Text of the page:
The second issue is that electric vehicles run on lithium-ion cell batteries. These batteries require cobalt, rare earth minerals, and the titular lithium. While manufacturing lithium batteries and maintaining the electric car does not produce as many pollutants as a gasoline car over its lifetime, there are other environmental issues present. Lithium primarily comes from Australia, Argentina, Bolivia, and Chile. Lithium mining in Chile occurs in the Atacama Desert; mining the metal requires extracting vast quantities of groundwater (numbers fluctuate, but it appears to be between 500,000 and two million liters of water for a ton of lithium ). Adding to the Atacama’s already arid nature, extracting lithium degrades the ecosystem and drives the indigenous people from their ancestral home due to a lack of water.
Researchers have also expressed concern that the environment and communities near lithium mining operations will very likely be exposed to the lithium. This is because such operations use evaporation ponds, the use of which involves the risk of lithium moving easily by winds and storms–this can result in people consuming lithium, overdose of which can be death. Another concern is the chemicals used in the evaporation process could leak out and contaminate nearby water supplies, leading to electric vehicles using 58% more water resources than gasoline cars.
Lithium mining has also been shown to threaten an ecosystem’s fragile balance—for example, advocates of the volcano flamingo worry that mining lithium in the Altiplano region will endanger the species’ future. Lithium mining has also been shown to harm indigenous communities’ social fabric, relegating women to a secondary status. Locals have expressed frustration at the amount of pollution the lithium mining creates, the unfairness of the contracts, and at how mining operations tend to put little to no money back into community infrastructure projects like sewer systems.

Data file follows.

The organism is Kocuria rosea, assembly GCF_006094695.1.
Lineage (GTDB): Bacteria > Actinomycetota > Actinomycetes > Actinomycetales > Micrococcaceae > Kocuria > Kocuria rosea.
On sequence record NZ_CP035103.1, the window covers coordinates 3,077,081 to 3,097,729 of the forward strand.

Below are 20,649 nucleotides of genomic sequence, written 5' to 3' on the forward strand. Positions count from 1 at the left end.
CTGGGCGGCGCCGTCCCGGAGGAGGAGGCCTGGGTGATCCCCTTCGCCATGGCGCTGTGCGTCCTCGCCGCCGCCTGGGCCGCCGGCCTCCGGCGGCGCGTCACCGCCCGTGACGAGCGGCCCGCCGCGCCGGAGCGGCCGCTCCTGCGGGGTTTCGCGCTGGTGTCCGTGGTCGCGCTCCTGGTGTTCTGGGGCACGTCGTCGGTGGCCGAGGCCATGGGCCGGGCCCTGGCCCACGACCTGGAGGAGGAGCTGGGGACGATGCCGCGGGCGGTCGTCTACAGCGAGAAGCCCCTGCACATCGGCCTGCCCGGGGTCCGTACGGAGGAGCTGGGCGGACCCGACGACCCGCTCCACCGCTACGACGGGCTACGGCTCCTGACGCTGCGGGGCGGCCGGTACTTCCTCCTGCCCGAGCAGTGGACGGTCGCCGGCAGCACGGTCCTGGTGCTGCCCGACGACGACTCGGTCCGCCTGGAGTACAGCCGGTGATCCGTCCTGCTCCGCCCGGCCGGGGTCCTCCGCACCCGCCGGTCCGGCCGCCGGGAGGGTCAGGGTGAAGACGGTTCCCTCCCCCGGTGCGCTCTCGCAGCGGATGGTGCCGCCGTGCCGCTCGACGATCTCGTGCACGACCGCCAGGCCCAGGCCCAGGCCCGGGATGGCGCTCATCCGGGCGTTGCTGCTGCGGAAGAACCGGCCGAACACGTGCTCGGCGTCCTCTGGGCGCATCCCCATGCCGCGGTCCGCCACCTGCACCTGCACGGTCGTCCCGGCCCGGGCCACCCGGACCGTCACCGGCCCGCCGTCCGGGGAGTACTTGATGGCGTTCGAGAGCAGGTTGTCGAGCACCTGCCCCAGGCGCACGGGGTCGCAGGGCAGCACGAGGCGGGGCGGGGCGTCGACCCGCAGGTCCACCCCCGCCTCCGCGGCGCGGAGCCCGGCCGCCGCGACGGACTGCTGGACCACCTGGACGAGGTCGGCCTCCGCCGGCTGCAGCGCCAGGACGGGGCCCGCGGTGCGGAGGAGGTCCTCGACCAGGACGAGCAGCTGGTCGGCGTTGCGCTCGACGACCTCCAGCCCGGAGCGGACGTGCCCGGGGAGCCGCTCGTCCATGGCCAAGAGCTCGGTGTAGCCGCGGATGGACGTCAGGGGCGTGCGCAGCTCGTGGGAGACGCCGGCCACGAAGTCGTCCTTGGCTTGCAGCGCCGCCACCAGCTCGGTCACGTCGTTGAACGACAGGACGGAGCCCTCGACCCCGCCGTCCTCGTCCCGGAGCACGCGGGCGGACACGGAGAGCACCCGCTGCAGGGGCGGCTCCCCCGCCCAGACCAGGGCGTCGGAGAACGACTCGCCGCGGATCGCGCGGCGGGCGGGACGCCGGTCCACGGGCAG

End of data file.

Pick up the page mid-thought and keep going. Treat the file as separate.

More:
Most cobalt mining occurs in the Democratic Republic of Congo (DRC). In the Katanga province, where much of the mining occurs, researchers sampled the urine of those living near mining and smelting operations. They found that they had higher concentrations of metals, including cobalt, in their urine samples than those in other parts of the DRC. Cobalt is a toxic metal that can damage the heart and thyroid, cause asthma, and is the main contributor to hard-metal lung disease. Meanwhile, processing the rare earth metals used in the batteries results in radioactive waste. As demand for electric vehicles rises, these problems will continue to worsen.
While Electric Vehicles are an Important Step, Public Transportation Remains the Most Efficient Path Towards Reducing Carbon Emissions
There are some solutions to the problems above. One method is to recycle the lithium batteries to reduce the amount mined. Another solution is to optimize grid charging infrastructure. Electric vehicle aggregators and network operators can do this by committing to charging that does not damage the battery and preserves energy, such as two-step charging and coordinated charging. However, the most important strategy is for the government to provide alternatives to electric vehicles. One such alternative is public transportation, in the form of buses and trains.